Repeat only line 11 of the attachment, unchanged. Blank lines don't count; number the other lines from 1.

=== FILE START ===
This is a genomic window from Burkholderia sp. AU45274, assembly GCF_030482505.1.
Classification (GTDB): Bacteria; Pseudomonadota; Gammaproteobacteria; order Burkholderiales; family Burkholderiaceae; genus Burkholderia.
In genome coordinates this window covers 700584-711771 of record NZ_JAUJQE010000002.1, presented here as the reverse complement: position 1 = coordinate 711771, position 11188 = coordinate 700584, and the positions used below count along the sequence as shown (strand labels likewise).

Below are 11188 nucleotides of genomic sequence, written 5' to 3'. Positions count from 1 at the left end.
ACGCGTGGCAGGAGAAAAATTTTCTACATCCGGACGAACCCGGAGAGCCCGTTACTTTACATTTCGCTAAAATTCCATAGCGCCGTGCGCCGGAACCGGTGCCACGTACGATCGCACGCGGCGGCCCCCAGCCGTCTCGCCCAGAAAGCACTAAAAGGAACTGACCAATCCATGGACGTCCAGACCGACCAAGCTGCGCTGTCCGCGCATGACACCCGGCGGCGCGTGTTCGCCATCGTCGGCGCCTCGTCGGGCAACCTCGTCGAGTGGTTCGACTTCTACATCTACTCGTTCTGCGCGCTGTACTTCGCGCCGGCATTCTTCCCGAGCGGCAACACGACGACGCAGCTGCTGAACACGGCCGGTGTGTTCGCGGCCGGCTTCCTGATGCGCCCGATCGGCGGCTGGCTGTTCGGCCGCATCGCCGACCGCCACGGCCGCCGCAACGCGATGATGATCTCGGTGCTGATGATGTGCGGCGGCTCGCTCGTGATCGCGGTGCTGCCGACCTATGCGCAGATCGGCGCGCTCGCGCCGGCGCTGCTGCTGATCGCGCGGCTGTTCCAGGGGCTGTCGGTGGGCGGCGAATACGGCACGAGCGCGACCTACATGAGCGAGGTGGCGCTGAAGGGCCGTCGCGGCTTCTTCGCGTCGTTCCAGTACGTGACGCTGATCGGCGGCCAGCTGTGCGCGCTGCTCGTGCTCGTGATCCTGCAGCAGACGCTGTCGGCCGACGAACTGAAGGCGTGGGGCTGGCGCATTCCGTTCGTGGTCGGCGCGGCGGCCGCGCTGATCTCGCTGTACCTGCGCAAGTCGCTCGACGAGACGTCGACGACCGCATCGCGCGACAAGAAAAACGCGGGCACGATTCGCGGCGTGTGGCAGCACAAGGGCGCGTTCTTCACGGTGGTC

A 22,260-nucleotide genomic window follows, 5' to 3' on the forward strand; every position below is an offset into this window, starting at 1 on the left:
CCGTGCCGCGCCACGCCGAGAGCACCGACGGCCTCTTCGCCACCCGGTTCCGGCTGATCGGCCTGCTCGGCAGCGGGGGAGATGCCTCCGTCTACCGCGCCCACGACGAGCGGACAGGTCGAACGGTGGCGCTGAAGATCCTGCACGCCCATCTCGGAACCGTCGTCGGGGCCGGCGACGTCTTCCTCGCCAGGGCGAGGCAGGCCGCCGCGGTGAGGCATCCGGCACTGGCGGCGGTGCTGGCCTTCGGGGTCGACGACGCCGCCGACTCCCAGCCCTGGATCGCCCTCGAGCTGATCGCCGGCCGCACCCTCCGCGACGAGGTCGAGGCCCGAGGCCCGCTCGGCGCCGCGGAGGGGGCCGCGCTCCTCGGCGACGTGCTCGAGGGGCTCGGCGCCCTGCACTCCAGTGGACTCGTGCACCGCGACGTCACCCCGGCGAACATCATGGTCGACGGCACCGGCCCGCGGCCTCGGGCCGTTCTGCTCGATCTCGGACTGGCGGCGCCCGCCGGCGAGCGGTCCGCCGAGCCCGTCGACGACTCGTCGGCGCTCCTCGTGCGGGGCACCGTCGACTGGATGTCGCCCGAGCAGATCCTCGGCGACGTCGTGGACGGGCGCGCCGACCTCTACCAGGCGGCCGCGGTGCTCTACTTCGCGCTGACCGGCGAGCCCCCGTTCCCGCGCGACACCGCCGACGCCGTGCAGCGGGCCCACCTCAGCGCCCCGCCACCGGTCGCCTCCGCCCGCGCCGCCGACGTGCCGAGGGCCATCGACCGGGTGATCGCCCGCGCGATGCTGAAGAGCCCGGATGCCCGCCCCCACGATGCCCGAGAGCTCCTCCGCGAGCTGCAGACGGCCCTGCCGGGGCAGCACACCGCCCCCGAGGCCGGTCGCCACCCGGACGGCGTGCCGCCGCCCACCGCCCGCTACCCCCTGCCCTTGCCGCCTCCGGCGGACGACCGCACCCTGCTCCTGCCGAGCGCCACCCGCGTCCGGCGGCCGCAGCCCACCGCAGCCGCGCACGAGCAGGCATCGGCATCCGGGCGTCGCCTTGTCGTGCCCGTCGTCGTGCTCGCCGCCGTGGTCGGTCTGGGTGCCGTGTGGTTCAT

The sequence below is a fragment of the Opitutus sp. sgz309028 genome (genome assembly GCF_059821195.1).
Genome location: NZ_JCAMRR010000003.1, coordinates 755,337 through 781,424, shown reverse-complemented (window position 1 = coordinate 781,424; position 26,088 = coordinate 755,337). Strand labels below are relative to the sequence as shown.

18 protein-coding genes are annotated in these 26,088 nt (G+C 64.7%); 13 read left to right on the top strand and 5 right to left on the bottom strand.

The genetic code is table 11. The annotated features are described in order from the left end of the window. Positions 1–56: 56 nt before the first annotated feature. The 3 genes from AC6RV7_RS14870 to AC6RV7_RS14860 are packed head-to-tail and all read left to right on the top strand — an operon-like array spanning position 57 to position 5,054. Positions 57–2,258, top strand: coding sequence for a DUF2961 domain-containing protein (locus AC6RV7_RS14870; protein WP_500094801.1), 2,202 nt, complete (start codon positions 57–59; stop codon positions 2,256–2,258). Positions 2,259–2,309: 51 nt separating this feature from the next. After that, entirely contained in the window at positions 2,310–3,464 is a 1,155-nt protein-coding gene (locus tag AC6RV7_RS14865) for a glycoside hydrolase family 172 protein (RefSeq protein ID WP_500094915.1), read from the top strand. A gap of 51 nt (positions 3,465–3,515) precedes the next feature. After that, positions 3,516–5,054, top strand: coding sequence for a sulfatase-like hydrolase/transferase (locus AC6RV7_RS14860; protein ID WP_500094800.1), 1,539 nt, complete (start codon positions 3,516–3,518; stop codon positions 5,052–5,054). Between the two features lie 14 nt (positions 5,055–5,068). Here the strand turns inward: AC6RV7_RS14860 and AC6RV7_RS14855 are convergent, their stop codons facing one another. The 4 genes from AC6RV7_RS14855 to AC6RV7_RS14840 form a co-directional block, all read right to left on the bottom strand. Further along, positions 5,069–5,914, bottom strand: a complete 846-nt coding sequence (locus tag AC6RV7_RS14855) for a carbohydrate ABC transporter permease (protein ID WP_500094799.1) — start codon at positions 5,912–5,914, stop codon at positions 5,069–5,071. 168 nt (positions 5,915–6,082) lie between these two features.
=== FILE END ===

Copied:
The genetic code is table 11. The annotated features are described in order from the left end of the window. Positions 1–56: 56 nt before the first annotated feature. The 3 genes from AC6RV7_RS14870 to AC6RV7_RS14860 are packed head-to-tail and all read left to right on the top strand — an operon-like array spanning position 57 to position 5,054. Positions 57–2,258, top strand: coding sequence for a DUF2961 domain-containing protein (locus AC6RV7_RS14870; protein WP_500094801.1), 2,202 nt, complete (start codon positions 57–59; stop codon positions 2,256–2,258). Positions 2,259–2,309: 51 nt separating this feature from the next. After that, entirely contained in the window at positions 2,310–3,464 is a 1,155-nt protein-coding gene (locus tag AC6RV7_RS14865) for a glycoside hydrolase family 172 protein (RefSeq protein ID WP_500094915.1), read from the top strand. A gap of 51 nt (positions 3,465–3,515) precedes the next feature. After that, positions 3,516–5,054, top strand: coding sequence for a sulfatase-like hydrolase/transferase (locus AC6RV7_RS14860; protein ID WP_500094800.1), 1,539 nt, complete (start codon positions 3,516–3,518; stop codon positions 5,052–5,054). Between the two features lie 14 nt (positions 5,055–5,068). Here the strand turns inward: AC6RV7_RS14860 and AC6RV7_RS14855 are convergent, their stop codons facing one another. The 4 genes from AC6RV7_RS14855 to AC6RV7_RS14840 form a co-directional block, all read right to left on the bottom strand. Further along, positions 5,069–5,914, bottom strand: a complete 846-nt coding sequence (locus tag AC6RV7_RS14855) for a carbohydrate ABC transporter permease (protein ID WP_500094799.1) — start codon at positions 5,912–5,914, stop codon at positions 5,069–5,071. 168 nt (positions 5,915–6,082) lie between these two features.